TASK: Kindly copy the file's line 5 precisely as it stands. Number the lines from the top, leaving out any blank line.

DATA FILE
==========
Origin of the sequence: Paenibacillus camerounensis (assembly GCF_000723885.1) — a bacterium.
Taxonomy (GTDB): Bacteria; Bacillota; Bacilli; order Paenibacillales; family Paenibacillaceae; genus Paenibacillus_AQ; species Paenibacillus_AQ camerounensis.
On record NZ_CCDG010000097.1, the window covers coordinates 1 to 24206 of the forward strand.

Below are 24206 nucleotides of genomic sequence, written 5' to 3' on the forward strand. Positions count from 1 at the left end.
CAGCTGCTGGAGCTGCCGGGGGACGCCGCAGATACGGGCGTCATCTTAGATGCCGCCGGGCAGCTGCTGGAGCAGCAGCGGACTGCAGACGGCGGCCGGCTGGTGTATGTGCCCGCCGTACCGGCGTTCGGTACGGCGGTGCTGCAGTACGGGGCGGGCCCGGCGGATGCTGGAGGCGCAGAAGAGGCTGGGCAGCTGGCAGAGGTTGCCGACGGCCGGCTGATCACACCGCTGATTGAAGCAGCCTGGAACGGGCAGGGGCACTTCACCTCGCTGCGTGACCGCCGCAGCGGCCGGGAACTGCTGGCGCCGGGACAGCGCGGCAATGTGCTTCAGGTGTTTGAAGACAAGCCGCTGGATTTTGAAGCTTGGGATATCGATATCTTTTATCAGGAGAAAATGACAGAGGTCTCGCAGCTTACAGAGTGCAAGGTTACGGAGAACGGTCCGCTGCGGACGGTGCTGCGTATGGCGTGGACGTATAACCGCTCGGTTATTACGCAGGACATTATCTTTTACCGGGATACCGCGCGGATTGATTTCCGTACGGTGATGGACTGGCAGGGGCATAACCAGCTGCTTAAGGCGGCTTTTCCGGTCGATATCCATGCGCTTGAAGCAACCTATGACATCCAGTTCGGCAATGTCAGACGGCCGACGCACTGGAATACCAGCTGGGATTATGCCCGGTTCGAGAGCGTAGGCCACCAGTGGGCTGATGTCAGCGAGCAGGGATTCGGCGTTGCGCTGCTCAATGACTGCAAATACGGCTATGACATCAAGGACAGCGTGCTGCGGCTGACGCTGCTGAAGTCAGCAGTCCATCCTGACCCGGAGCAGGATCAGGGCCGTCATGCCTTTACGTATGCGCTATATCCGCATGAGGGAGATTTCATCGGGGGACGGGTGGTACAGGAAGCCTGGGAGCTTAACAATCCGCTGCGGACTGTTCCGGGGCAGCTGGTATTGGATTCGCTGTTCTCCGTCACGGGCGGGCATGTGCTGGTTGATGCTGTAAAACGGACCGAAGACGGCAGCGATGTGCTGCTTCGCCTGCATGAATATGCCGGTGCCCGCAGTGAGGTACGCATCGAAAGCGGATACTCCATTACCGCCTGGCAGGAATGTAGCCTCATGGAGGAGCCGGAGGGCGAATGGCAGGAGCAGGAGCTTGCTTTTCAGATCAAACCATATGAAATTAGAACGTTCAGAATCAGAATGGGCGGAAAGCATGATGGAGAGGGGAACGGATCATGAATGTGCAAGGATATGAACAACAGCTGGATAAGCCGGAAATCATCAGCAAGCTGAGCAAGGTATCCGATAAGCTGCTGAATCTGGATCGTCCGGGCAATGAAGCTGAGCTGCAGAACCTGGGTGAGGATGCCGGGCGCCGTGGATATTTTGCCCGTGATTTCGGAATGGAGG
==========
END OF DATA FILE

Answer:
CAGCTGCTGGAGCTGCCGGGGGACGCCGCAGATACGGGCGTCATCTTAGATGCCGCCGGGCAGCTGCTGGAGCAGCAGCGGACTGCAGACGGCGGCCGGCTGGTGTATGTGCCCGCCGTACCGGCGTTCGGTACGGCGGTGCTGCAGTACGGGGCGGGCCCGGCGGATGCTGGAGGCGCAGAAGAGGCTGGGCAGCTGGCAGAGGTTGCCGACGGCCGGCTGATCACACCGCTGATTGAAGCAGCCTGGAACGGGCAGGGGCACTTCACCTCGCTGCGTGACCGCCGCAGCGGCCGGGAACTGCTGGCGCCGGGACAGCGCGGCAATGTGCTTCAGGTGTTTGAAGACAAGCCGCTGGATTTTGAAGCTTGGGATATCGATATCTTTTATCAGGAGAAAATGACAGAGGTCTCGCAGCTTACAGAGTGCAAGGTTACGGAGAACGGTCCGCTGCGGACGGTGCTGCGTATGGCGTGGACGTATAACCGCTCGGTTATTACGCAGGACATTATCTTTTACCGGGATACCGCGCGGATTGATTTCCGTACGGTGATGGACTGGCAGGGGCATAACCAGCTGCTTAAGGCGGCTTTTCCGGTCGATATCCATGCGCTTGAAGCAACCTATGACATCCAGTTCGGCAATGTCAGACGGCCGACGCACTGGAATACCAGCTGGGATTATGCCCGGTTCGAGAGCGTAGGCCACCAGTGGGCTGATGTCAGCGAGCAGGGATTCGGCGTTGCGCTGCTCAATGACTGCAAATACGGCTATGACATCAAGGACAGCGTGCTGCGGCTGACGCTGCTGAAGTCAGCAGTCCATCCTGACCCGGAGCAGGATCAGGGCCGTCATGCCTTTACGTATGCGCTATATCCGCATGAGGGAGATTTCATCGGGGGACGGGTGGTACAGGAAGCCTGGGAGCTTAACAATCCGCTGCGGACTGTTCCGGGGCAGCTGGTATTGGATTCGCTGTTCTCCGTCACGGGCGGGCATGTGCTGGTTGATGCTGTAAAACGGACCGAAGACGGCAGCGATGTGCTGCTTCGCCTGCATGAATATGCCGGTGCCCGCAGTGAGGTACGCATCGAAAGCGGATACTCCATTACCGCCTGGCAGGAATGTAGCCTCATGGAGGAGCCGGAGGGCGAATGGCAGGAGCAGGAGCTTGCTTTTCAGATCAAACCATATGAAATTAGAACGTTCAGAATCAGAATGGGCGGAAAGCATGATGGAGAGGGGAACGGATCATGAATGTGCAAGGATATGAACAACAGCTGGATAAGCCGGAAATCATCAGCAAGCTGAGCAAGGTATCCGATAAGCTGCTGAATCTGGATCGTCCGGGCAATGAAGCTGAGCTGCAGAACCTGGGTGAGGATGCCGGGCGCCGTGGATATTTTGCCCGTGATTTCGGAATGGAGG